What Bug Is That? The guide to Australian insect families.

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Lymexylidae

Overview

Lymexylid larvae bore into hard wood of weakened or dead trees and feed on ambrosia fungi of the genus Ascoidea (Ascomycetes: Endomycetales), which grows on their tunnel walls. Adult females carry the fungal spores in pouches near the end of the ovipositor and deposit them in a slimy matrix with the eggs. The 1st instar larvae then transport the spores into the wood on their bodies (Francke-Grosmann 1967).

Description

Very long and narrow, finely pubescent beetles with well-developed eyes, sometimes very large and dorsally contiguous. Legs long with projecting coxae; metepisterna meeting at midline; elytra rounded apically and exposing abdominal apex or ( Atractocerus ) most of abdomen and hind wings, which lack transverse folds. A branched sensory organ arises from the 3rd maxillary palp segment in males of Melittomma and males and females of Atractocerus .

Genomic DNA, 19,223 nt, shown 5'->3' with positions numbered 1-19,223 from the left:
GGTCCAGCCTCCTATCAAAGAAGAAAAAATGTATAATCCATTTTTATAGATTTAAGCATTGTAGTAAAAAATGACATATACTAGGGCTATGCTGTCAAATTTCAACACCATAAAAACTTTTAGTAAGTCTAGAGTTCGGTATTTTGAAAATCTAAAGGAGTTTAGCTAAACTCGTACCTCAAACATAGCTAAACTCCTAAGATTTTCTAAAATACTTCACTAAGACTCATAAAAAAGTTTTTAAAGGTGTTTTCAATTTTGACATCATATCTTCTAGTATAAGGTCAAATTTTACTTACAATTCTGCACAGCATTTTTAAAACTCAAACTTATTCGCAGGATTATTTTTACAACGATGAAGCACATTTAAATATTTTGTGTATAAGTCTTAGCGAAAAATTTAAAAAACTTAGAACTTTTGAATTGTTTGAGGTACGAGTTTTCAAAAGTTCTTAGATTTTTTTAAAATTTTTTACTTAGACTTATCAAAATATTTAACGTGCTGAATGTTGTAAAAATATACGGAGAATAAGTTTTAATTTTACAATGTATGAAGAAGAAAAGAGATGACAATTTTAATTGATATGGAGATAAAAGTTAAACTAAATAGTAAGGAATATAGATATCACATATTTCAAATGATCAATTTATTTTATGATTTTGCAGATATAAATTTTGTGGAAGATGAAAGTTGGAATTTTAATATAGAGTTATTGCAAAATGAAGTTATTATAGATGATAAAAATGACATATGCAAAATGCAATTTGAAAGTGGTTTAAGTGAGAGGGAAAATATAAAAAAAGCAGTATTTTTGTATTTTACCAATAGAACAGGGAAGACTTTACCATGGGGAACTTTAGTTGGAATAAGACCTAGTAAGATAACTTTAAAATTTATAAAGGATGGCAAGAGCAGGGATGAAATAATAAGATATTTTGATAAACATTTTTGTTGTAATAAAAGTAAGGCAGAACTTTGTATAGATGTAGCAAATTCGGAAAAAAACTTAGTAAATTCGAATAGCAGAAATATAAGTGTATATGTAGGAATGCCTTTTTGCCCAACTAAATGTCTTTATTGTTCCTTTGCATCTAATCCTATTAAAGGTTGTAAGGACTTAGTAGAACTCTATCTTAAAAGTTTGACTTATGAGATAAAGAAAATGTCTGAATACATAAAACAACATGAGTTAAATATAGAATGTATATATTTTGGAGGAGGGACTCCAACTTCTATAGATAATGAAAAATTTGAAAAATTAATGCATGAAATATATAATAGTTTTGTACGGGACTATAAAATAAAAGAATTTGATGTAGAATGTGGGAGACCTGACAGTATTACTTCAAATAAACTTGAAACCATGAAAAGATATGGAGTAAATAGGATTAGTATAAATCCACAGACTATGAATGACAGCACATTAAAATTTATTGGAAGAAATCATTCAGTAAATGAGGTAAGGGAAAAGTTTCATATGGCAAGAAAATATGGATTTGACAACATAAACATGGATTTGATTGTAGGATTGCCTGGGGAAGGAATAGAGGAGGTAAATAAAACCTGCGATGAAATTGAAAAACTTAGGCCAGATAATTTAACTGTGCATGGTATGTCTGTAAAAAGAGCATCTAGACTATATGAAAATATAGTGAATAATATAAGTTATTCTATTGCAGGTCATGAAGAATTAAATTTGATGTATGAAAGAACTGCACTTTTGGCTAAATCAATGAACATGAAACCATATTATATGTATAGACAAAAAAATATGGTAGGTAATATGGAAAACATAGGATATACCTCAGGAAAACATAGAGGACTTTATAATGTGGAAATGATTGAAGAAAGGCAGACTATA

Larvae very long, narrow and cylindrical, with globular head, very short antennae, enlarged and dorsally humped prothorax, and terminal T9, which forms lightly sclerotised, rounded and asperate protuberance ( Atractocerus ) or heavily sclerotised, concave plate lined with teeth.

Distribution

In Australia lymexylids damage commercial timber because of the darkly stained 'pinholes' they form within the wood. In addition to Atractocerus and Melittomma , which are distributed throughout the tropical regions of the world, the Australian fauna includes the endemic genus Australymexylon . [Clark 1925; Wheeler 1986.]

  • Australmexylon sp.

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